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Gratings

GMOS-N and GMOS-S use identical gratings and all gratings are available with each GMOS. However, some gratings are more heavily used than others and therefore spend more time in the instruments; see the grating statistics for recent semesters. Note in particular that the R600 grating has historically had very limited use and is now restricted to Classical programs only. Queue programs wishing to use this grating should consider whether their science requirements can be accommodated with the R400 or R831 grating instead.

A new R150 grating has been available at GMOS-N since December 2016. See details here.  

The table lists the properties of the GMOS gratings based on laboratory measurements. The resolving power R is given at the blaze wavelength, and refers to the resolution achieved with a slit width of 0.5 arcsec. The effective slit width of the IFU in the dispersion direction is 0.31arcsec, see the IFU grating/filter combination page for details.

Efficiency curves based on laboratory data are available. Note that the new GMOS-S Hamamatsu detectors have significant quantum efficiency at 1 µm, falling below 5 percent for wavelengths longer than ~ 1.07 µm (see GMOS-S Hamamatsu array page for more details). The quantum efficiency of the old GMOS-S EEV detectors was below 5 percent for wavelengths longer than 1000 nm. The grating efficiencies assumed by the GMOS-N ITC are extrapolations for wavelengths longer than 1 µm and will be updated once all the gratings have been characterized with the new GMOS-N Hamamatsu detectors. There is no laboratory data available for these gratings longward of 1 µm.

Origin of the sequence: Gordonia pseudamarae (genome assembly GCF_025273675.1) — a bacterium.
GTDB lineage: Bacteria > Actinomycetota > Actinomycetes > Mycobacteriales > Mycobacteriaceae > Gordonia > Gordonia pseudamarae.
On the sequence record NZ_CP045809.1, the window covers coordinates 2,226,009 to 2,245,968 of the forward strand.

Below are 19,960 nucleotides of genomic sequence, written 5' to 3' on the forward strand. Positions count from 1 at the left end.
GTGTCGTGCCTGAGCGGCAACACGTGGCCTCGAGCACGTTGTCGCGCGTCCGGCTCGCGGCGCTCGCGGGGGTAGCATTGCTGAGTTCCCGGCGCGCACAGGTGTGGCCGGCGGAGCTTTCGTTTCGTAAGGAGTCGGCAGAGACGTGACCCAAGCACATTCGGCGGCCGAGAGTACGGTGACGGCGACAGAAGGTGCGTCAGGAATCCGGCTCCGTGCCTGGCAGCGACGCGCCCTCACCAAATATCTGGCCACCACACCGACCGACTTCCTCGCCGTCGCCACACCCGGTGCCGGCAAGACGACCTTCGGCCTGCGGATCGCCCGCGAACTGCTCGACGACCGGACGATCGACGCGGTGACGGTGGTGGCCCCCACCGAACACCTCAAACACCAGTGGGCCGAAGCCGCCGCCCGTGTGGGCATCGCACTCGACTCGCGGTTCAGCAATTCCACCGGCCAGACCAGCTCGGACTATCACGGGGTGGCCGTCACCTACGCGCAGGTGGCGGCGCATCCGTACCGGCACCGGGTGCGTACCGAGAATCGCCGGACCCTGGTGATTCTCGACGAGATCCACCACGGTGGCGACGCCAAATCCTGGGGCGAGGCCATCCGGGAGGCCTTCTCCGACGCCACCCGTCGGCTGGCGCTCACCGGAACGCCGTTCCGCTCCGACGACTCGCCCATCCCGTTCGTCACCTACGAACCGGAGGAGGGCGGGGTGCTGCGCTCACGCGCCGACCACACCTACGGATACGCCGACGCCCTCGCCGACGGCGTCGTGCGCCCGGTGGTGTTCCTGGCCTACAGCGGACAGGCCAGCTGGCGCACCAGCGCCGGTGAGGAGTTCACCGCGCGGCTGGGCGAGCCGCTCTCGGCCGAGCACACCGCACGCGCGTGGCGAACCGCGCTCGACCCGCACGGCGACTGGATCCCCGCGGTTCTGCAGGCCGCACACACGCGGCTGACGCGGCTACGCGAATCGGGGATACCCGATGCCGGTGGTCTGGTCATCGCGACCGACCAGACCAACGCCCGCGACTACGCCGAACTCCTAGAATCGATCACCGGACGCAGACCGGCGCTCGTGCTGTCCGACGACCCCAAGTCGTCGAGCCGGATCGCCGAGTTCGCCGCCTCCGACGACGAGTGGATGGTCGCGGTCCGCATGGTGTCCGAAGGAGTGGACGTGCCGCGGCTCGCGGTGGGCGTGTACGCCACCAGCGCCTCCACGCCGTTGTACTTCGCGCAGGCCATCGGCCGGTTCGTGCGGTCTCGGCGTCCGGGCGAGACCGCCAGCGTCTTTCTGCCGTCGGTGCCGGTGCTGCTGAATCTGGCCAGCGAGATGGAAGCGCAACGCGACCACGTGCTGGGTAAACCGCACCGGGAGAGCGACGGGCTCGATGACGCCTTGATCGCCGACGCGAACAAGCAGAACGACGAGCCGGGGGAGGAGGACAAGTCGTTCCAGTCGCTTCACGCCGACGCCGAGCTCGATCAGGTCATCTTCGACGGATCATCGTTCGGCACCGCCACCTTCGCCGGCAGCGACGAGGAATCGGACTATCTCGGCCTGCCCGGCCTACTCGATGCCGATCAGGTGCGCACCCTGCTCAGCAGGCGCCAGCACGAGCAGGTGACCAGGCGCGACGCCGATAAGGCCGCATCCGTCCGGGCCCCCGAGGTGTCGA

None of the gratings are currently officially offered in 2nd order; however tests have shown that the second order mode for the R600 and R831 gratings may be of interest for some applications. Contact your GMOS instrument scientist for more information.

GMOS Gratings
Grating name Grating number* Ruling density
[lines/mm]
Blaze
wavelength
[nm]
Resolutiona 
[R]
Simultaneous
coverage***
[nm]
Dispersion
[nm/pixel]
Grating efficiency
GMOS-N

GMOS-N / S e2v

GMOS-N / S e2v
GMOS-S GMOS-N / S Hamamatsu

GMOS-N / S Hamamatsu

B1200 G5301 1200 463 3744 143 0.023 data/plot
G5321 164 / 159 0.026
R831 G5302 831 757 4396 207 0.034 data/plot
G5322 235 / 230 0.038
B600 (G5303 replaced 05/2009)
G5307
600 461 1688 276 0.045 data/plot
G5323 317 / 307 0.050
R600** G5304 600 926 3744 286 0.047 data/plot
G5324 328 / 318 0.052
R400 G5305 400 764 1918 416 0.067 data/plot
G5325 472 / 462 0.074
R150 (G5306 replaced 12/2016)
G5308
150 717 631 1071 0.174 data/plot
G5326 1219 / 1190 0.193

*The grating name is the concatenation of grating and grating number e.g.R831_G5302 for the Gemini North R831 grating.

**The R600 grating is under-utilized and queue programs may have difficulty with completion due to competition for the three grating slots from the other five gratings. Hence the R600 grating is not available for regular queue programs. Classical programs may still request the R600 grating.

*** The coverage in the Hamamatsu array is broader for GMOS-N due to wider chip gaps.

The resolving power R is given at the blaze wavelength, and refers to the resolution achieved with a slit width of 0.5 arcsec. The effective slit width of the IFU in the dispersion direction is 0.31arcsec